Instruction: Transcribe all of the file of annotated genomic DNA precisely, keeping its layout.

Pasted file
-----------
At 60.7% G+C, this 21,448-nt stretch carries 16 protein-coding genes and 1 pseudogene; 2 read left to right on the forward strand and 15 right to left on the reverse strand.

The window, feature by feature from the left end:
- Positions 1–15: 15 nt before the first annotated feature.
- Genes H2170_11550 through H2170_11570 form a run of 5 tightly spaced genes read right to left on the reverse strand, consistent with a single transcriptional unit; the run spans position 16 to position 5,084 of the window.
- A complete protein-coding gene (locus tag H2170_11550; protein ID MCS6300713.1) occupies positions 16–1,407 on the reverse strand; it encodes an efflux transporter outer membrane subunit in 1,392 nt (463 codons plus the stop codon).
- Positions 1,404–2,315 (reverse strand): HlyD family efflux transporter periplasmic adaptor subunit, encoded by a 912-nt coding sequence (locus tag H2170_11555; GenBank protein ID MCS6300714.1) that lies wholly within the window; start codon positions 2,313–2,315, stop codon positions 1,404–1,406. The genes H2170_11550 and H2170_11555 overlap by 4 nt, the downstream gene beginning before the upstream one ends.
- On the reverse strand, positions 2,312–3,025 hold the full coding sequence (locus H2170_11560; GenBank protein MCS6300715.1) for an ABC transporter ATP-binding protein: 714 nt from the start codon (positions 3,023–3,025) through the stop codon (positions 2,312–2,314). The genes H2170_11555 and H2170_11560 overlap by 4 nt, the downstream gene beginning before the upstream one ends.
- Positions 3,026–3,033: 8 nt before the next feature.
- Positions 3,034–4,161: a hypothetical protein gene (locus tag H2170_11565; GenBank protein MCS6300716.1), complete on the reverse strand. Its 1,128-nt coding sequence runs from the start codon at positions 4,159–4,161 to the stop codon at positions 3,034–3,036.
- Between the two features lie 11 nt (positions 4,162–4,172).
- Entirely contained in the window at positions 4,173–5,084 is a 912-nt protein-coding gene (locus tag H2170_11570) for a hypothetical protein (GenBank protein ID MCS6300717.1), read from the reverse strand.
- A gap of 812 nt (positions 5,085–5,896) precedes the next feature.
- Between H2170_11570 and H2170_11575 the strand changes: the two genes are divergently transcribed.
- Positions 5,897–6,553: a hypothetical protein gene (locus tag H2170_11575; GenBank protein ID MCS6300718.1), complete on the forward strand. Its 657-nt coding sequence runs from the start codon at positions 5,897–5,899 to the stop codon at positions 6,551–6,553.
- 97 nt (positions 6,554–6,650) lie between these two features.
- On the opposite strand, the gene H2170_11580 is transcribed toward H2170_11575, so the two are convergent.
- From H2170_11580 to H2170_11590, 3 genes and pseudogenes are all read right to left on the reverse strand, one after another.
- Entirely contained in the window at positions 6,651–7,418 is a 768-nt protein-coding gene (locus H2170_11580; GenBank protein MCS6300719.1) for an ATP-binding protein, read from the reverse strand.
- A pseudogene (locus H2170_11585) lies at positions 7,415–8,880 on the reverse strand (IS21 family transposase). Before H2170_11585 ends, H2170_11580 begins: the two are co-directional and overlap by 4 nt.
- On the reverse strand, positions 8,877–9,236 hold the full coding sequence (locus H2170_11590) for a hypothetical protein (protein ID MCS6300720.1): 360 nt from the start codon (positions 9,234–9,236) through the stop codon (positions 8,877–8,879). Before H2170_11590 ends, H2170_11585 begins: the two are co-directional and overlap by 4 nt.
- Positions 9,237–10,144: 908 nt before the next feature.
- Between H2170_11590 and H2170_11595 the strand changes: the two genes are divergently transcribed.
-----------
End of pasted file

At 60.7% G+C, this 21,448-nt stretch carries 16 protein-coding genes and 1 pseudogene; 2 read left to right on the forward strand and 15 right to left on the reverse strand.

The window, feature by feature from the left end:
- Positions 1–15: 15 nt before the first annotated feature.
- Genes H2170_11550 through H2170_11570 form a run of 5 tightly spaced genes read right to left on the reverse strand, consistent with a single transcriptional unit; the run spans position 16 to position 5,084 of the window.
- A complete protein-coding gene (locus tag H2170_11550; protein ID MCS6300713.1) occupies positions 16–1,407 on the reverse strand; it encodes an efflux transporter outer membrane subunit in 1,392 nt (463 codons plus the stop codon).
- Positions 1,404–2,315 (reverse strand): HlyD family efflux transporter periplasmic adaptor subunit, encoded by a 912-nt coding sequence (locus tag H2170_11555; GenBank protein ID MCS6300714.1) that lies wholly within the window; start codon positions 2,313–2,315, stop codon positions 1,404–1,406. The genes H2170_11550 and H2170_11555 overlap by 4 nt, the downstream gene beginning before the upstream one ends.
- On the reverse strand, positions 2,312–3,025 hold the full coding sequence (locus H2170_11560; GenBank protein MCS6300715.1) for an ABC transporter ATP-binding protein: 714 nt from the start codon (positions 3,023–3,025) through the stop codon (positions 2,312–2,314). The genes H2170_11555 and H2170_11560 overlap by 4 nt, the downstream gene beginning before the upstream one ends.
- Positions 3,026–3,033: 8 nt before the next feature.
- Positions 3,034–4,161: a hypothetical protein gene (locus tag H2170_11565; GenBank protein MCS6300716.1), complete on the reverse strand. Its 1,128-nt coding sequence runs from the start codon at positions 4,159–4,161 to the stop codon at positions 3,034–3,036.
- Between the two features lie 11 nt (positions 4,162–4,172).
- Entirely contained in the window at positions 4,173–5,084 is a 912-nt protein-coding gene (locus tag H2170_11570) for a hypothetical protein (GenBank protein ID MCS6300717.1), read from the reverse strand.
- A gap of 812 nt (positions 5,085–5,896) precedes the next feature.
- Between H2170_11570 and H2170_11575 the strand changes: the two genes are divergently transcribed.
- Positions 5,897–6,553: a hypothetical protein gene (locus tag H2170_11575; GenBank protein ID MCS6300718.1), complete on the forward strand. Its 657-nt coding sequence runs from the start codon at positions 5,897–5,899 to the stop codon at positions 6,551–6,553.
- 97 nt (positions 6,554–6,650) lie between these two features.
- On the opposite strand, the gene H2170_11580 is transcribed toward H2170_11575, so the two are convergent.
- From H2170_11580 to H2170_11590, 3 genes and pseudogenes are all read right to left on the reverse strand, one after another.
- Entirely contained in the window at positions 6,651–7,418 is a 768-nt protein-coding gene (locus H2170_11580; GenBank protein MCS6300719.1) for an ATP-binding protein, read from the reverse strand.
- A pseudogene (locus H2170_11585) lies at positions 7,415–8,880 on the reverse strand (IS21 family transposase). Before H2170_11585 ends, H2170_11580 begins: the two are co-directional and overlap by 4 nt.
- On the reverse strand, positions 8,877–9,236 hold the full coding sequence (locus H2170_11590) for a hypothetical protein (protein ID MCS6300720.1): 360 nt from the start codon (positions 9,234–9,236) through the stop codon (positions 8,877–8,879). Before H2170_11590 ends, H2170_11585 begins: the two are co-directional and overlap by 4 nt.
- Positions 9,237–10,144: 908 nt before the next feature.
- Between H2170_11590 and H2170_11595 the strand changes: the two genes are divergently transcribed.